• Gina Dang

The World Doesn’t Have to End Tomorrow


It doesn’t matter who wins. I conclude, passively following images of our election from Canada, surrounded by folks who aren’t as heavily invested in the play-by-play drama and won’t need to live the daily reality of consequences to unfold.

I never experienced an identity crisis, but I can try to break this down for you.

Our states have been experiencing a cultural identity crisis since their conception. Have we forgotten their age? Do we remember the conditions that led a collection of colonialists on the eastern coastline to claim a name for itself on a landmass already occupied by an array of rich cultures?

What are “we,” but the afterbirth of what was born in rebellion, settlers deciding neither option of returning home nor compliance with the motherland were preferable? Whatever set of feelings or non-feelings evoked by the word “colonial” speak to your relationship with the land, this expansive cultural force, and our current conditions.

Apparently, it’s old news the way 13 states became 50. Some of us remember discussing Manifest Destiny in history, though narrow in scope as “American” is made synonymous with “The United States.”

I think “we” are adorable, young we are, working incessantly to further the evolution of our political system, so it may one day reflect an ability to peacefully coexist in all our diversity.

Live free or die trying.

It doesn’t matter who wins because we will still be in the wonder years of this colonial experiment.


Stained Glass Indigenous Conversion - The Freedom Crow

Here I am, sitting among the pews as organ music vibrates the nave of Notre Dame in Montreal, Quebec. I attend Sunday mass, agreeing to deafly participate 1.5 hours in French. Tacky red, blue, and green paint sweep what could have been clean lines to your basic basilica, along with speckled gold stars arranged not unlike the décor of a traveling circus, but with Jesus, prophets, and saints headlining the attractions.

The stained glass windows draw my attention most, depicting interaction between the indigenous and missionaries, something I have never seen before. I notice the aisle path leading up to the pulpit displays an assortment of organic, geometric shapes liken to native weaving patterns, incongruent with the decor of the vault above. How suggestive. Who paved the path for whom?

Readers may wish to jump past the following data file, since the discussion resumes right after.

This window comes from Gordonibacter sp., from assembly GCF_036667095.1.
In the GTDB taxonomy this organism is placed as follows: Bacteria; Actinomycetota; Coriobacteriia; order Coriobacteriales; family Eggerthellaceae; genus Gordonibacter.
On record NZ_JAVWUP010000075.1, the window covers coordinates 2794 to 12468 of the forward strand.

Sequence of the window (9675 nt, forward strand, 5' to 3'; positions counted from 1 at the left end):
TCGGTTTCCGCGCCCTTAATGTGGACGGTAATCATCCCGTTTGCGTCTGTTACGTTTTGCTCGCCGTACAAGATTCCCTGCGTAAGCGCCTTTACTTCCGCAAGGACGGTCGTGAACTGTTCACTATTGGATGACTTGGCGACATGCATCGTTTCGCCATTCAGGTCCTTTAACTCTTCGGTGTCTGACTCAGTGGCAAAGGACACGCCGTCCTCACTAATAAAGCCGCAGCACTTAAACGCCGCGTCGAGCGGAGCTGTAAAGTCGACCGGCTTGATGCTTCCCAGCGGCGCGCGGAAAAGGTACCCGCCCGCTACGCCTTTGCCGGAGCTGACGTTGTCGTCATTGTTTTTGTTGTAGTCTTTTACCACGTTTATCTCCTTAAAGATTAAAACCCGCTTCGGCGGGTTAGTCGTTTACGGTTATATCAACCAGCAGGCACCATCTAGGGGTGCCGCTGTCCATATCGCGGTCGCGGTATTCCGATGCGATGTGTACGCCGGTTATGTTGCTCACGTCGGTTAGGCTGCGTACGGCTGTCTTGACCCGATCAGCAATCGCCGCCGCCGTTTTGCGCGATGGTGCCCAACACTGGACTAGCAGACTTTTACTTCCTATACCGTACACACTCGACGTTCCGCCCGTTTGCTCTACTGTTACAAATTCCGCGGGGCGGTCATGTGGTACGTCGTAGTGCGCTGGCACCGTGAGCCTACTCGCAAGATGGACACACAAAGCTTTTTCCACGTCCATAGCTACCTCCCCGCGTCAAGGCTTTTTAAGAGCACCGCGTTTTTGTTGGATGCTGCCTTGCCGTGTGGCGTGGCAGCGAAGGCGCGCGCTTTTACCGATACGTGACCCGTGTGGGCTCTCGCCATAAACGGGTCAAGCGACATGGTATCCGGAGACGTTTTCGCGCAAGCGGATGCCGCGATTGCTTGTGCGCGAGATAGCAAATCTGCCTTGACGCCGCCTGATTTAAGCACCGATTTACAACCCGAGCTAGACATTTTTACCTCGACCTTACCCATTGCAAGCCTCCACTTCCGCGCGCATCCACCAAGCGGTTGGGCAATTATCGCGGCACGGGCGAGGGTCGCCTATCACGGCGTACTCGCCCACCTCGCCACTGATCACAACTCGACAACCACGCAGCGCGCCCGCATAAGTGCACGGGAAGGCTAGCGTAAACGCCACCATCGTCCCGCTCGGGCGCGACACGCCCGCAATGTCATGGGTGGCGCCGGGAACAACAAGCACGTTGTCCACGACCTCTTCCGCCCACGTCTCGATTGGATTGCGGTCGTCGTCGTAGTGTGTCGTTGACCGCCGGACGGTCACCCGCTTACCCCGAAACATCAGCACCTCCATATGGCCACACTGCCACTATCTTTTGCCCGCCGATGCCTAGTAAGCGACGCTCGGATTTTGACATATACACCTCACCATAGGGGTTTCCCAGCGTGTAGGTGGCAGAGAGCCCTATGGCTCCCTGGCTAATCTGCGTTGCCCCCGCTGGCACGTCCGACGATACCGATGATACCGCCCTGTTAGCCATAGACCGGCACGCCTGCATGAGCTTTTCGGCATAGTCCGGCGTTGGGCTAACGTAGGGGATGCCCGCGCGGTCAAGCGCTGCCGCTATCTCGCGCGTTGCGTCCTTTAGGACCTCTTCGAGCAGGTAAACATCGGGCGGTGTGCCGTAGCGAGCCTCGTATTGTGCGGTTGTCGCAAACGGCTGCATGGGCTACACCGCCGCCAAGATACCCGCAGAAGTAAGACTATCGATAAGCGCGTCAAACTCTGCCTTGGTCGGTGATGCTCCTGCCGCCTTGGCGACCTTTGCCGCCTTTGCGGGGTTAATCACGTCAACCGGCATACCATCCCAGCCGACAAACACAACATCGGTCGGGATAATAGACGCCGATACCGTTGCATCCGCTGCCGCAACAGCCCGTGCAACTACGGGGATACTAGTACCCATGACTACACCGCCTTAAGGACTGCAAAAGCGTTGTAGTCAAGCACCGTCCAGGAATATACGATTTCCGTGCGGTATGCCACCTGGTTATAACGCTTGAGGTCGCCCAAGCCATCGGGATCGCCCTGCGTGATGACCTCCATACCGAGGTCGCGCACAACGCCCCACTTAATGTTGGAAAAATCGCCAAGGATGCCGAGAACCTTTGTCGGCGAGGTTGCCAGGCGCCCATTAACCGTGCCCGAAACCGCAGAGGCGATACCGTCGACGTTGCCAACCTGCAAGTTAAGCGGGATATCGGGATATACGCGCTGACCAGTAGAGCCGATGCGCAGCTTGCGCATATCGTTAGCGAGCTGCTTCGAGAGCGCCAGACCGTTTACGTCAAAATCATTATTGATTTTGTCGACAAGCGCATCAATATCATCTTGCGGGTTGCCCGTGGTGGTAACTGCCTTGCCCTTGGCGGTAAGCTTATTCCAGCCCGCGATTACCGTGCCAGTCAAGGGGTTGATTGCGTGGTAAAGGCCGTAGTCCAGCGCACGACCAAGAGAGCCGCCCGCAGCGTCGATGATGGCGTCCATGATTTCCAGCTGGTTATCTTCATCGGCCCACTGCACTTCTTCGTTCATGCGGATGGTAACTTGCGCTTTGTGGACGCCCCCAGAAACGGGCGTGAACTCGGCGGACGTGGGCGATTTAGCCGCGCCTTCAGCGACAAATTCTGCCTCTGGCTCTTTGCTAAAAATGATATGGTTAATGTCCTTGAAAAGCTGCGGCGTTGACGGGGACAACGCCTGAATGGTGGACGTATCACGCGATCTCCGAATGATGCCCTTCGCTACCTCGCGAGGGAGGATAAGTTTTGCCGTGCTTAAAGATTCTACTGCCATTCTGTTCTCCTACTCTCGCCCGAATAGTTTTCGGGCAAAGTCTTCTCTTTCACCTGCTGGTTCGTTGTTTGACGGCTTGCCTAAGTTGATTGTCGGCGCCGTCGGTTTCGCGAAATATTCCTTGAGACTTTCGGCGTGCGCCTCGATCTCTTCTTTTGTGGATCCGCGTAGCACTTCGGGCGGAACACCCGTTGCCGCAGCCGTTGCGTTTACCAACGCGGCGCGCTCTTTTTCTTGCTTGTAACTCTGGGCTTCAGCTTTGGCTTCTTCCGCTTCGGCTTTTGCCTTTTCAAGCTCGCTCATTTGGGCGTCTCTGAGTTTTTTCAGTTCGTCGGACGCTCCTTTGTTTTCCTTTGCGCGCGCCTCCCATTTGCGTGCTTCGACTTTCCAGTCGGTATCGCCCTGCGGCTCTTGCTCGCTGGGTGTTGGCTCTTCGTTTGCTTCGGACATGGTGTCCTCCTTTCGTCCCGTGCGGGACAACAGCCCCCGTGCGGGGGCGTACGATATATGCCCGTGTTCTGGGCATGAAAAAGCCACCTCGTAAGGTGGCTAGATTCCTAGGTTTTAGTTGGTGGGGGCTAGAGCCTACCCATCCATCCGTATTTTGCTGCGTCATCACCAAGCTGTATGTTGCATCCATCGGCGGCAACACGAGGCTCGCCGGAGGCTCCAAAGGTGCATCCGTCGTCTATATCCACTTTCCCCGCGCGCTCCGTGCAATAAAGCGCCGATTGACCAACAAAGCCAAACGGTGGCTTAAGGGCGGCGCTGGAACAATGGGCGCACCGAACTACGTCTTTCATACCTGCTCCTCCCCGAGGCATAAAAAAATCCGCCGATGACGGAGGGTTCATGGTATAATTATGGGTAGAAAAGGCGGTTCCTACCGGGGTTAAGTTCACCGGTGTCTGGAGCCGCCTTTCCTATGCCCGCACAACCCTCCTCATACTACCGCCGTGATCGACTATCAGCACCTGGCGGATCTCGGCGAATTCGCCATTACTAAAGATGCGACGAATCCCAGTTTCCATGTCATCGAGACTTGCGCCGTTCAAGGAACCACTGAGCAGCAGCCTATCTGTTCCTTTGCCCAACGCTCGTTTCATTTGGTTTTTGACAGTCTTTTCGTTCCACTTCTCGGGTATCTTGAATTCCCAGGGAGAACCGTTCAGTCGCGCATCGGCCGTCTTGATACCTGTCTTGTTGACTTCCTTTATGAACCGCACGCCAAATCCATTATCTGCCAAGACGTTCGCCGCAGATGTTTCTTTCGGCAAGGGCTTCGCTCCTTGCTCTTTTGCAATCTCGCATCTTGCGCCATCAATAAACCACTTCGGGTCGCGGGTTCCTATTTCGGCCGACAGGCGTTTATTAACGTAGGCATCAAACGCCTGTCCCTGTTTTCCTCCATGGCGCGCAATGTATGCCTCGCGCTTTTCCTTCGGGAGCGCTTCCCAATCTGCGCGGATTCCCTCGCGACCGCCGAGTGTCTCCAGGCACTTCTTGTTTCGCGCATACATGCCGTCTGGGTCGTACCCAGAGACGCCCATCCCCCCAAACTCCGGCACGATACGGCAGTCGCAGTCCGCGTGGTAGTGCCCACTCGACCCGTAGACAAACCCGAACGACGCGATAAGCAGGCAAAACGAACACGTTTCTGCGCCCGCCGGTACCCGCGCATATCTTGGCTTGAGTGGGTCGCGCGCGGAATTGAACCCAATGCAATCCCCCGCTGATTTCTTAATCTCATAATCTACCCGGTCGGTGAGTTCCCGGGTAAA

An incredible wave of nausea and sadness overcomes me. There is a list of federally recognized First Nations in Quebec and there are ongoing public statements of reparation, but I have not been here long enough to sense impact beyond encounters with miniature dancing bears and extensive moccasin collections in souvenir shops.

The experience of the indigenous on stained glass cuts deeply into my Vietnamese-Catholic upbringing, an intimately insidious intertwining of culture. Does my presence in this church signifiy a French colonial project more successful than “ours?” Or does it mostly represent the might of the Roman Catholic church? I refrain from delving into the implications of writing, speaking, and thinking in the English language. Who really wins here?

Like I said, I never experienced an identity crisis. I am not alone in this process of acceptance, that perception from others will misalign with perception of self, and my closest associations are among those who similarly exist on blurred lines of identity.

My friends are familiar with the sensations that surface when the tongue of your ancestors is butchered in jest, you expect some ratio of inquisitiveness and mistrust conveyed in glances no matter where you go, and there is a pause that follows when you tell a stranger where you’re from.

“You don’t look like you’re from California.”

Tell me what a native Californian looks like. Tell me what a native American looks like.

 

Whatever you think is America is not really America. Few of us inherently belong here. None of us really have a choice. Yet despite our disheartening moments, we are still trying.

Consider that if you require a set of map coordinates, you wield a certain power to traverse, to detonate, or to nurture territorial grounds. Whoever you are, you exist as an intersection of cultural influence with imaginary borders drawn up for the convenience of navigation, necessary for the purpose of exchange and the potential of expansion.

What is it you wish to exchange? Who benefits from the result of your expansion? How will you choose to relate to this land among the people who currently occupy it with you?

Dearest friends, it'll be okay. The world does not have to end tomorrow. There are people throughout all states, all territories, all coordinates who exist in hybrid form, who live in a world without borders and who partake in navigation from the heart.

Evolution takes a long, long time. Trust we are in it for the long-run.

 

#identity #evolution #anthropology #intersectionality #hope

5 views0 comments

Recent Posts

See All